Today is the day to exercise the right to vote. The day that we are told time and time again to take advantage of. It's not only our right as responsible citizens but the one way to show support for candidates and the issues that matter most.
For two young men in Northwest Indiana, today marks a momentous occasion for these two young men. For the first time, they have the right to exercise their right as a citizen and the opportunity to vote for their ideal candidates.
For La Porte High School student Jacob Kemiel, his interest in politics has been at a fever pitch. For Kemiel, this day represents his strong desire to become involved in the future of Northwest Indiana and the country.
"I've always been interested in politics, this being a more important year due to the candidates and what they represent," said Kemiel "I've been more invested this year than ever before."
Crown Point High School student Sam Barloga is also excited for the upcoming election season, stemming from a previous desire for politics.
"I've always had an interest in politics, and I think my passion for voting stems from the fact that we have all the power in the end- if we use it. In 2014, under 30% of Indiana's registered voters came out to the polls. How can the results of an election where only 1/4 of those eligible voted be considered a true indication of how the people really feel? So, it comes back to showing people they have leverage in this fight; they can do awesome things."
For both Kemiel and Barloga, this year, in particular, represents an important time for younger voters in Northwest Indiana, as major candidates have shown more attention to the region.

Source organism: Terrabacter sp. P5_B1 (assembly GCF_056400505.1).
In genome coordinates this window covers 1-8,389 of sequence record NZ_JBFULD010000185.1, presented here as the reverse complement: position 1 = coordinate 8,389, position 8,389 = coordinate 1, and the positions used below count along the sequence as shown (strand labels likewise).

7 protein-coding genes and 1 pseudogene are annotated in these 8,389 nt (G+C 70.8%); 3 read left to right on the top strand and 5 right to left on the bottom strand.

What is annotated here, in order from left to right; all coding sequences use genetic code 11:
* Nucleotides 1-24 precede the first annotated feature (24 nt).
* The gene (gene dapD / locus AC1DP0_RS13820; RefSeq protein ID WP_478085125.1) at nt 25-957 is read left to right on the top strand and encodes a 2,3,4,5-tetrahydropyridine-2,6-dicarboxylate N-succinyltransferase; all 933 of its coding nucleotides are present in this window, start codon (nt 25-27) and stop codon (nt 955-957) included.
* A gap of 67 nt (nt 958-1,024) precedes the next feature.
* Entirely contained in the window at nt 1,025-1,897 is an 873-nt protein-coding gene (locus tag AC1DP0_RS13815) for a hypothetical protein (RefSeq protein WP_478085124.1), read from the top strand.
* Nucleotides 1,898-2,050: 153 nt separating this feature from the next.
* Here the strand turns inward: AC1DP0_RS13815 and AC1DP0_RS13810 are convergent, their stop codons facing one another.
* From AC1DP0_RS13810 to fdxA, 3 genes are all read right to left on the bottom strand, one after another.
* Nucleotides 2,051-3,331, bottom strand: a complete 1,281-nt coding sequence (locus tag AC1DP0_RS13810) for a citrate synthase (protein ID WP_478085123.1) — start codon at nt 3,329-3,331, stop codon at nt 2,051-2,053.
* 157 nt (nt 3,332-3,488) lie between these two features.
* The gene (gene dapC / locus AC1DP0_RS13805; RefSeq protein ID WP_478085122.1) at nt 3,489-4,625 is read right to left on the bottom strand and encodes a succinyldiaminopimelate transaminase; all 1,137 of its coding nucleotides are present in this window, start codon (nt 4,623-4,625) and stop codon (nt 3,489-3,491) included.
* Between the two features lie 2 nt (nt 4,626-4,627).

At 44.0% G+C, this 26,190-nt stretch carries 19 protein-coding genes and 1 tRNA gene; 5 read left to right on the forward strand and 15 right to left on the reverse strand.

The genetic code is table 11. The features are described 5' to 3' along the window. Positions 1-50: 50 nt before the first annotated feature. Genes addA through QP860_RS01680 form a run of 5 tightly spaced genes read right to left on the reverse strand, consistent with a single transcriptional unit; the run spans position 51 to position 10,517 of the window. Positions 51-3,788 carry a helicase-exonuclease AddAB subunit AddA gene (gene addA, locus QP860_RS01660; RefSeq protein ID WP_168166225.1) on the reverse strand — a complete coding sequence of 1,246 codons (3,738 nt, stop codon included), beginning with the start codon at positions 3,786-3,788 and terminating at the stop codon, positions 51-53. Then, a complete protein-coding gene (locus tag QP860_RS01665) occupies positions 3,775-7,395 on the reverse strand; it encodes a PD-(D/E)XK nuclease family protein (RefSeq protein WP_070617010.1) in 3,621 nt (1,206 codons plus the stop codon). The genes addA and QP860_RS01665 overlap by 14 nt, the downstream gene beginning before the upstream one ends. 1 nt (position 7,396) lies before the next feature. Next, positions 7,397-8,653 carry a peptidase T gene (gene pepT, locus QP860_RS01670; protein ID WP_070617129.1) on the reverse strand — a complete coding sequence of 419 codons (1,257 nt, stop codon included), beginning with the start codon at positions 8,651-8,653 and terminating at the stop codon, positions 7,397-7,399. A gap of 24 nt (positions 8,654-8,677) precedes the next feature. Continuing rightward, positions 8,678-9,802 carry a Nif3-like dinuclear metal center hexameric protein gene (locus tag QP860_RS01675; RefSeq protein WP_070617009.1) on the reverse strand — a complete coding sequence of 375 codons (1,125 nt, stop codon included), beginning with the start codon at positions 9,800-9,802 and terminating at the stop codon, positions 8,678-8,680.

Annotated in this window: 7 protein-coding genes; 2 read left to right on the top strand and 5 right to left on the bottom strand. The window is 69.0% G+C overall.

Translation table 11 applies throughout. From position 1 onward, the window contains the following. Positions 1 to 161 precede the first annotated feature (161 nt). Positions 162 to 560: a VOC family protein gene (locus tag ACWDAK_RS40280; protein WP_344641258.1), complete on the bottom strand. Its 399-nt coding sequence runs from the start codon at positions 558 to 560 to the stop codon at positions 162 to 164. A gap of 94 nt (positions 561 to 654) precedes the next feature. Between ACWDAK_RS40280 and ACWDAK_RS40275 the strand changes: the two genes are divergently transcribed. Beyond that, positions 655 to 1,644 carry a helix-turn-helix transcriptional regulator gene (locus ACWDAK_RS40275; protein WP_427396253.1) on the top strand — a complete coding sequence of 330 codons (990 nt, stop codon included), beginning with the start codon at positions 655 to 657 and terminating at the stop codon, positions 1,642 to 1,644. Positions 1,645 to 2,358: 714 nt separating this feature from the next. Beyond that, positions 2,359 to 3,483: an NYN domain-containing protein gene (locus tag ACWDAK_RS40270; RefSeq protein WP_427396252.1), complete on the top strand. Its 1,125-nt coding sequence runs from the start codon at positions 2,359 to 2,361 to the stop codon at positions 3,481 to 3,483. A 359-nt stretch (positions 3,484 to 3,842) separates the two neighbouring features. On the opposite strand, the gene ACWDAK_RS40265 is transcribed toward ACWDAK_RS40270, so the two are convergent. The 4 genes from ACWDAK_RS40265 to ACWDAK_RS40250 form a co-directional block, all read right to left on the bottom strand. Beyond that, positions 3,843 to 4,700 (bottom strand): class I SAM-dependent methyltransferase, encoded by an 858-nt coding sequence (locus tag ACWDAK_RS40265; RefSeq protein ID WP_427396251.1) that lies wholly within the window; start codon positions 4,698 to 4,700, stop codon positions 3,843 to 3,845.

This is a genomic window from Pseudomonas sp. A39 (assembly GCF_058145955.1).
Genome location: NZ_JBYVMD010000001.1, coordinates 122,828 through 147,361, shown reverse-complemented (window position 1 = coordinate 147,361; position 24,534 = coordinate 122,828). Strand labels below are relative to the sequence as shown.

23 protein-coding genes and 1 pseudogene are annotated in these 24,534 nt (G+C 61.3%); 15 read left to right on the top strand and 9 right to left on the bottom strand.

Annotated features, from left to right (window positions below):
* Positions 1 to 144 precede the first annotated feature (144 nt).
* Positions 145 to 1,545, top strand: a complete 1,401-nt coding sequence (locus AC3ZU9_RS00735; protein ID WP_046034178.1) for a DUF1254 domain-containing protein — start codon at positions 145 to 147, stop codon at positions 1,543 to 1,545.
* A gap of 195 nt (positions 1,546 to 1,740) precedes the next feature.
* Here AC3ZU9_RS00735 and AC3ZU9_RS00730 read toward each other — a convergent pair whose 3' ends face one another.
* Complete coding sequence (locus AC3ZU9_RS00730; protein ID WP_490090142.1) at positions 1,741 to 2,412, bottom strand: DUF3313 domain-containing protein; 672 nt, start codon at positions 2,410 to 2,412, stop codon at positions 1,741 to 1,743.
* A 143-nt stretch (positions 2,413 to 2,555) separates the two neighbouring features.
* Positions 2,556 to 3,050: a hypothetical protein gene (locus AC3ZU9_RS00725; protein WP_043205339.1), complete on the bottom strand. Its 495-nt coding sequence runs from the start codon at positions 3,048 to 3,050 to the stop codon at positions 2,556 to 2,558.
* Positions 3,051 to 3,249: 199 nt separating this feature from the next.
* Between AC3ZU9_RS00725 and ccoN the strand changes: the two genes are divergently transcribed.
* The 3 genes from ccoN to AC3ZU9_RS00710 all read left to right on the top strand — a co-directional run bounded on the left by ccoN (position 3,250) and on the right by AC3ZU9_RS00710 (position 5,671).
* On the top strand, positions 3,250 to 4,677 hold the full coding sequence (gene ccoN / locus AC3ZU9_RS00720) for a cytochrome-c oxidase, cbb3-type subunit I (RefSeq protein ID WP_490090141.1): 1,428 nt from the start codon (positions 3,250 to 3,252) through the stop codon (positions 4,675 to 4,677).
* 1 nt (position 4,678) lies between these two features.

"I think this year out of any other year you have different people running who bring something interesting to the table," said Kemiel. 'We have Donald Trump who has no previous political experience. We have Hillary Clinton who could be the first woman president as well as Bernie Sanders who appeals to young people. "
"In this Presidential race, both the Republican side and the Democratic side could be decided up here," says Barloga. "Trump is expecting to clean up in union-laden Lake County and beat back the advances Cruz makes down south. As for the Democrats, Clinton is hoping that a strong showing in north Lake County and parts of Porter and La Porte, combined with a large margin of victory in Marion County will be enough to put away Sanders who does well in rural, whiter areas, which should include parts of South Lake County, Griffith, Munster, Highland, Porter County and South La Porte County. If Sanders wins Lake County, he wins the state, that much I can tell you right now. If Clinton wins Lake, Porter and La Porte, she's the likely winner. It'll be a close one on both sides."
Kemiel and Barloga expressed the importance of others their age to exercise their right to vote. For the future of the younger generation of NWI, many issues that will become deciding factors in their life and livelihood will be determined during this election.
"The younger you are, the less likely you are to get to the polls; it's a fact. But, what young people don't realize is that in most places they're more 18-34-year-olds than there are over 65-year-olds," says Barloga. "If young people turned out, they could make history every election cycle.
"It's very simple, said Kemiel. "Young people want a secure life and they want to know that their future is safe. It's important for them to get out."
As voters hit the polls throughout the day, these two students among others will go to the polls with the most important message that we have always been told: your vote matters.
"I think people care around here, but I think the young people in this area don't know what the collective power of spending five minutes to vote twice a year can do to improve their lives," said Barloga. "Young people truly want to make a difference, but don't always know how or where to start. Students my age know about this election and care about the issues, it's just proving it to them that going to polls can make all the difference that's the hard part."
"Honestly, I feel like I stand out in my school sometimes , you don't really see anyone else getting really excited about voting or the candidates," said Kemiel. "However, I want to make sure everyone gets out and does their duty. I hope that they take away that it's important."